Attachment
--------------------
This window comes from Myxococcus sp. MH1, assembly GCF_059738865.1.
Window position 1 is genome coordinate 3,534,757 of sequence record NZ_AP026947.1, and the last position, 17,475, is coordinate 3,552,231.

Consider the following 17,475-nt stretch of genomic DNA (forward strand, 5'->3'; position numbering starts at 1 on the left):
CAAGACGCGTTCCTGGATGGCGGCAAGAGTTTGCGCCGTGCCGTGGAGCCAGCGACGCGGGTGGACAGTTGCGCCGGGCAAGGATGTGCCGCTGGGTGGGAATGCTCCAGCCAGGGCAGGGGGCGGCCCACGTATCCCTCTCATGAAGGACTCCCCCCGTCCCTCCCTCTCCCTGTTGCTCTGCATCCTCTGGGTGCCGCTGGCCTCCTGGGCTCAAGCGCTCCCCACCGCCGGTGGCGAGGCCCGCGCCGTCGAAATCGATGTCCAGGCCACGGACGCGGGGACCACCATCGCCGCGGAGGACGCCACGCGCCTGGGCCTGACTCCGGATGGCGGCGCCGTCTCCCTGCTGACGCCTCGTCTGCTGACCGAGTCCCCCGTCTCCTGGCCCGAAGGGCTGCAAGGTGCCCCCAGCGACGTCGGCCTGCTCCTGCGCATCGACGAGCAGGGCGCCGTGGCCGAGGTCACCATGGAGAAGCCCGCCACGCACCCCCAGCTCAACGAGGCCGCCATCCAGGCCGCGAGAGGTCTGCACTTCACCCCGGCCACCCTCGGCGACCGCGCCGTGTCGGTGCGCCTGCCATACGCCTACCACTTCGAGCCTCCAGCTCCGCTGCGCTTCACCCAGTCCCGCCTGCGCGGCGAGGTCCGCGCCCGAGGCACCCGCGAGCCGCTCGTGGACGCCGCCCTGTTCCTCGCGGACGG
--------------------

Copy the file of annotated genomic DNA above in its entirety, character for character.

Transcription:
This window comes from Myxococcus sp. MH1, assembly GCF_059738865.1.
Window position 1 is genome coordinate 3,534,757 of sequence record NZ_AP026947.1, and the last position, 17,475, is coordinate 3,552,231.

Consider the following 17,475-nt stretch of genomic DNA (forward strand, 5'->3'; position numbering starts at 1 on the left):
CAAGACGCGTTCCTGGATGGCGGCAAGAGTTTGCGCCGTGCCGTGGAGCCAGCGACGCGGGTGGACAGTTGCGCCGGGCAAGGATGTGCCGCTGGGTGGGAATGCTCCAGCCAGGGCAGGGGGCGGCCCACGTATCCCTCTCATGAAGGACTCCCCCCGTCCCTCCCTCTCCCTGTTGCTCTGCATCCTCTGGGTGCCGCTGGCCTCCTGGGCTCAAGCGCTCCCCACCGCCGGTGGCGAGGCCCGCGCCGTCGAAATCGATGTCCAGGCCACGGACGCGGGGACCACCATCGCCGCGGAGGACGCCACGCGCCTGGGCCTGACTCCGGATGGCGGCGCCGTCTCCCTGCTGACGCCTCGTCTGCTGACCGAGTCCCCCGTCTCCTGGCCCGAAGGGCTGCAAGGTGCCCCCAGCGACGTCGGCCTGCTCCTGCGCATCGACGAGCAGGGCGCCGTGGCCGAGGTCACCATGGAGAAGCCCGCCACGCACCCCCAGCTCAACGAGGCCGCCATCCAGGCCGCGAGAGGTCTGCACTTCACCCCGGCCACCCTCGGCGACCGCGCCGTGTCGGTGCGCCTGCCATACGCCTACCACTTCGAGCCTCCAGCTCCGCTGCGCTTCACCCAGTCCCGCCTGCGCGGCGAGGTCCGCGCCCGAGGCACCCGCGAGCCGCTCGTGGACGCCGCCCTGTTCCTCGCGGACGG